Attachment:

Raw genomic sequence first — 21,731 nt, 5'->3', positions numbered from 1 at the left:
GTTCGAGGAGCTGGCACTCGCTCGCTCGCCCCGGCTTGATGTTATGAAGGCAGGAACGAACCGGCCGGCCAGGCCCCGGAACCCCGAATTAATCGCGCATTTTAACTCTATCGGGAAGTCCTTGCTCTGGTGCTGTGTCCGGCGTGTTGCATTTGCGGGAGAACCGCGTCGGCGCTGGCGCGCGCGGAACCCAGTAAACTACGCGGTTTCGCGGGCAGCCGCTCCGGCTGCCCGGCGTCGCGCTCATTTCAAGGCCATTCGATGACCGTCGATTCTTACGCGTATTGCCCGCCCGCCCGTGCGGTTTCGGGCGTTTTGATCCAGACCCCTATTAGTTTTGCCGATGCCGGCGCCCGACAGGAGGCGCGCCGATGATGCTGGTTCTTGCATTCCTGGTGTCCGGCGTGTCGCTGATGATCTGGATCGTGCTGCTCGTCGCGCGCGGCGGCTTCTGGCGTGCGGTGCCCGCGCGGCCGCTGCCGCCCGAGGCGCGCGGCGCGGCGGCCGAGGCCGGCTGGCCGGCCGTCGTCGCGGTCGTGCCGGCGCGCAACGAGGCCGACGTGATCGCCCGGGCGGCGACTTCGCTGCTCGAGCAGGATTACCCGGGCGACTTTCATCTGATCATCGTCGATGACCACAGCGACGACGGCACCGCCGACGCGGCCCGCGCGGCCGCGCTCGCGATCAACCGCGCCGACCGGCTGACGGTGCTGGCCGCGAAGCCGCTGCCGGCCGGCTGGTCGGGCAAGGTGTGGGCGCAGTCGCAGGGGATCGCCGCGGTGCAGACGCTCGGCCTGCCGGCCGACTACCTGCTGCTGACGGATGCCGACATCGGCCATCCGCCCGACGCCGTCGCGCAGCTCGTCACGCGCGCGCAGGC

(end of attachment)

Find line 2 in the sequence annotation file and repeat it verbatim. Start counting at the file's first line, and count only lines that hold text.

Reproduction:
GTTCGAGGAGCTGGCACTCGCTCGCTCGCCCCGGCTTGATGTTATGAAGGCAGGAACGAACCGGCCGGCCAGGCCCCGGAACCCCGAATTAATCGCGCATTTTAACTCTATCGGGAAGTCCTTGCTCTGGTGCTGTGTCCGGCGTGTTGCATTTGCGGGAGAACCGCGTCGGCGCTGGCGCGCGCGGAACCCAGTAAACTACGCGGTTTCGCGGGCAGCCGCTCCGGCTGCCCGGCGTCGCGCTCATTTCAAGGCCATTCGATGACCGTCGATTCTTACGCGTATTGCCCGCCCGCCCGTGCGGTTTCGGGCGTTTTGATCCAGACCCCTATTAGTTTTGCCGATGCCGGCGCCCGACAGGAGGCGCGCCGATGATGCTGGTTCTTGCATTCCTGGTGTCCGGCGTGTCGCTGATGATCTGGATCGTGCTGCTCGTCGCGCGCGGCGGCTTCTGGCGTGCGGTGCCCGCGCGGCCGCTGCCGCCCGAGGCGCGCGGCGCGGCGGCCGAGGCCGGCTGGCCGGCCGTCGTCGCGGTCGTGCCGGCGCGCAACGAGGCCGACGTGATCGCCCGGGCGGCGACTTCGCTGCTCGAGCAGGATTACCCGGGCGACTTTCATCTGATCATCGTCGATGACCACAGCGACGACGGCACCGCCGACGCGGCCCGCGCGGCCGCGCTCGCGATCAACCGCGCCGACCGGCTGACGGTGCTGGCCGCGAAGCCGCTGCCGGCCGGCTGGTCGGGCAAGGTGTGGGCGCAGTCGCAGGGGATCGCCGCGGTGCAGACGCTCGGCCTGCCGGCCGACTACCTGCTGCTGACGGATGCCGACATCGGCCATCCGCCCGACGCCGTCGCGCAGCTCGTCACGCGCGCGCAGGC